As mentioned, therefore, children should be left free to explore and move as they see fit. Many never crawl and stand up straight, while others seem to have developed an incredible ability to move on all fours and have no desire to take their first steps. We can invite them to get up, holding them by the hand, giving them grips with which to help themselves in moving, for example, they move by leaning along the edge of the bed or sofa, but it can also be useful to give them a trolley or an object with wheels on which they can rest and move, in this way they will explore the environment by standing up.
In these phases of pure discovery, it is important to make the home child-friendly by placing corner protectors on the sharp corners of the furniture, such as the table in the living room or on the edges of the bed.
A child in his exploratory phase can be difficult to control. When a child begins to crawl, he finds himself with drawers emptied, all furniture doors open and every ornament on the floor. It is a problem of the child’s safety rather than of order. The transition from crawling to the first steps is challenging for those who care for children.
Install child locks on the kitchen, bathroom drawers and doors that contain fragile or sharp objects.
Raise the detergents on a shelf, both in the kitchen and in the bathroom.
Close the power sockets with the special plates for children
Place an obstacle in front of the television, such as a small table, to prevent the child from throwing it at him as a handhold or from banging his head
Stuff sharp edges such as corners of tables.
Even if it is right to respect the individual times of the child and his various stages of development, it is still important to monitor the stages of growth so as to be able to notice if something is not going the right way. Just as a child who does not speak at the age of two must be examined by a pediatrician or a specialist, a child who does not walk at twenty months must also be checked. In principle, we can consider the fact that around 10/12 months, it is normal for the child to look for support to hold onto and get on his feet. At 12/14 months, he takes his first steps. At 14/18 months he walks alone.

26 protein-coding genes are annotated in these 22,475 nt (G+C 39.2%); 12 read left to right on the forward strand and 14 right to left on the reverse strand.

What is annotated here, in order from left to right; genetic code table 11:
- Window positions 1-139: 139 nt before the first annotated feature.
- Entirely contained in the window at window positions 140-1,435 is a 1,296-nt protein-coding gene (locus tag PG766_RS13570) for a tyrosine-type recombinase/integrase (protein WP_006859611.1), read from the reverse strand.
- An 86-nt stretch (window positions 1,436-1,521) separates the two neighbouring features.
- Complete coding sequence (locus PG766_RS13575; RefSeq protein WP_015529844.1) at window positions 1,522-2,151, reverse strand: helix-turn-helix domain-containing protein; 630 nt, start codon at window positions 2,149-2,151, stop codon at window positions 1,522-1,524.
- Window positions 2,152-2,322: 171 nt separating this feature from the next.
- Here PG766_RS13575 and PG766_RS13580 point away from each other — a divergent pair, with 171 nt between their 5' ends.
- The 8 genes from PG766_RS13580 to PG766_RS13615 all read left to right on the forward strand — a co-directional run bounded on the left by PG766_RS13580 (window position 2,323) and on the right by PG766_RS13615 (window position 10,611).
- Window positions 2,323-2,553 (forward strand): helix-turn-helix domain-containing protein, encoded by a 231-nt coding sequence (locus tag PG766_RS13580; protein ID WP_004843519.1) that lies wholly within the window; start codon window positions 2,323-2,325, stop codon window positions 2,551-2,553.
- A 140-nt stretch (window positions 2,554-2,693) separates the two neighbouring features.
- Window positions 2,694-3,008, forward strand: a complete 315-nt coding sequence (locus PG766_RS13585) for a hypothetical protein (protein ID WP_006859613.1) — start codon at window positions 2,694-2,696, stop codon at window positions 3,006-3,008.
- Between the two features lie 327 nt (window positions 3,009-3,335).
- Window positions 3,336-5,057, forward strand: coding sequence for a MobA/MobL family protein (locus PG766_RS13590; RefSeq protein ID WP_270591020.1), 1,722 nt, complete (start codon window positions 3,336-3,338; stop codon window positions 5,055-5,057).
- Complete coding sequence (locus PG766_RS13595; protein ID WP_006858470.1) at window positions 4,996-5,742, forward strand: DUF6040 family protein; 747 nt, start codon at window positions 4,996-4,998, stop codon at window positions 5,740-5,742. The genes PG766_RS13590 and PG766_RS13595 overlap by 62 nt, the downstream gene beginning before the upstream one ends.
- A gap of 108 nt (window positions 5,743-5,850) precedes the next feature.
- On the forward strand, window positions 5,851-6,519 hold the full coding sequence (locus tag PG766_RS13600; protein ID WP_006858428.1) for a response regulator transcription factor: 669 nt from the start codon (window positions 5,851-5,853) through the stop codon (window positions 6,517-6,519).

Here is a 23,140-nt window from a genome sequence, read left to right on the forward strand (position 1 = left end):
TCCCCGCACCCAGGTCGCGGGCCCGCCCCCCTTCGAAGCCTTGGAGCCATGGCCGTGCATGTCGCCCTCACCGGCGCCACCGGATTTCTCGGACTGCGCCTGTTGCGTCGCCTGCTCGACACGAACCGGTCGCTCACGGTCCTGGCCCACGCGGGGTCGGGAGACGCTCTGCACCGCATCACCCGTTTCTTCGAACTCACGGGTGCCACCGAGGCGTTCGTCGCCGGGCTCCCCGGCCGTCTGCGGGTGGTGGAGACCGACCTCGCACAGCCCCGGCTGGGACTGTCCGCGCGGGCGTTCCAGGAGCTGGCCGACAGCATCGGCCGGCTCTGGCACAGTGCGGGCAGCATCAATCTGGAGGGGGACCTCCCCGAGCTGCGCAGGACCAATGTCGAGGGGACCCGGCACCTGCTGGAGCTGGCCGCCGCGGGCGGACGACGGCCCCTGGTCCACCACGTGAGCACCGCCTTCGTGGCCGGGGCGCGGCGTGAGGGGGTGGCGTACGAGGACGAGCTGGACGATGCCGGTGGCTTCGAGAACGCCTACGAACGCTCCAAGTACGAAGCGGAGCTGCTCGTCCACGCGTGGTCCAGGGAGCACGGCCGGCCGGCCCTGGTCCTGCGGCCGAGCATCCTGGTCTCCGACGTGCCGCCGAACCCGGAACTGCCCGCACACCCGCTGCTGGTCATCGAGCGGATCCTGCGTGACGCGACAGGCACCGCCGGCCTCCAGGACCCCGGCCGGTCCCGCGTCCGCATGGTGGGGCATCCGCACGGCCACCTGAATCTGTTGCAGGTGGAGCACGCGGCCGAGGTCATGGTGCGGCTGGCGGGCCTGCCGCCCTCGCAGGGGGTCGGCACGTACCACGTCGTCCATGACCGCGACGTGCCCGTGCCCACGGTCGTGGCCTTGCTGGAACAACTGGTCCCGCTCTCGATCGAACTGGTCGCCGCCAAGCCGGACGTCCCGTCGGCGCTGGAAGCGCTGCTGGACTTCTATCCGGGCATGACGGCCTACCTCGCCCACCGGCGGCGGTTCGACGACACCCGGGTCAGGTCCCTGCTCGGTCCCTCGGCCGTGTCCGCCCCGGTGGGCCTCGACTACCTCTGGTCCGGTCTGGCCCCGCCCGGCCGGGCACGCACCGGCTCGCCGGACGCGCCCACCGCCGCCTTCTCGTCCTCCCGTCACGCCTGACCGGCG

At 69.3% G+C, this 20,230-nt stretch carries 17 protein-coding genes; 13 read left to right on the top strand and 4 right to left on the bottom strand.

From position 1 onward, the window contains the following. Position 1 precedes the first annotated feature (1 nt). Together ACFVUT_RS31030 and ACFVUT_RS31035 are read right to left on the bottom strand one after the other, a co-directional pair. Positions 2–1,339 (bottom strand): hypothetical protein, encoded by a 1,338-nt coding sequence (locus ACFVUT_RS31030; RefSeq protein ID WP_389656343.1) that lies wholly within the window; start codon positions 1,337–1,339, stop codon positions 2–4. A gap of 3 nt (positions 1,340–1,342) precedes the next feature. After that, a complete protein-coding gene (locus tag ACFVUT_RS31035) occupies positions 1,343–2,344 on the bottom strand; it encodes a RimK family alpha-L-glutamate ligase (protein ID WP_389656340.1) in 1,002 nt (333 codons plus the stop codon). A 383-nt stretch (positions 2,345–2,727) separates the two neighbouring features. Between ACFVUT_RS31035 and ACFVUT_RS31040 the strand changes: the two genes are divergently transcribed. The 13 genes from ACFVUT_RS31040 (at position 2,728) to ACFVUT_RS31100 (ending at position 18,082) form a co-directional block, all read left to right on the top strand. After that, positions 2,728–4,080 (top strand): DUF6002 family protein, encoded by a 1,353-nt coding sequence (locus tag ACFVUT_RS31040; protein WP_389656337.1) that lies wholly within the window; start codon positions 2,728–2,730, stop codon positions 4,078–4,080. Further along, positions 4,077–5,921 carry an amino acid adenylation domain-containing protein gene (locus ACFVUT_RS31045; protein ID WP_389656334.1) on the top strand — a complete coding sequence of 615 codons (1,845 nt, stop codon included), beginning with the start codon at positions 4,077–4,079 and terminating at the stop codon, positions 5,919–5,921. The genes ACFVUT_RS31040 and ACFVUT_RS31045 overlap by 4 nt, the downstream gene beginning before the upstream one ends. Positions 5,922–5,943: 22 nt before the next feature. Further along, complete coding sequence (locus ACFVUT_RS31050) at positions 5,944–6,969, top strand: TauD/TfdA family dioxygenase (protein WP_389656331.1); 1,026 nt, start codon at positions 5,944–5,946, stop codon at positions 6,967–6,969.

If the child is slow to walk, do not make the mistake of reproaching him or, on the contrary, praising his peers who walk quietly. Perhaps he has suffered a little trauma. He fell while trying to get up and is afraid to try again. It is clear that by supporting and helping him, supporting him and respecting his timing, sooner or later, he too will walk. We only have to start worrying if he is still not walking at 18-20 months. In this case, a check-up is recommended.
Pediatricians establish a calendar of goals to be achieved in motor development. But, as already said, and it is worth repeating so that it is not a cause for anxiety for many parents, each child reaches their goals individually, at their own pace: in principle, a child who has just learned to walk, let’s say around the year, he will need months to perfect balance, coordination and he will have an uncertain walk that will gradually become more and more stable, moving freely and perhaps experiencing some small falls.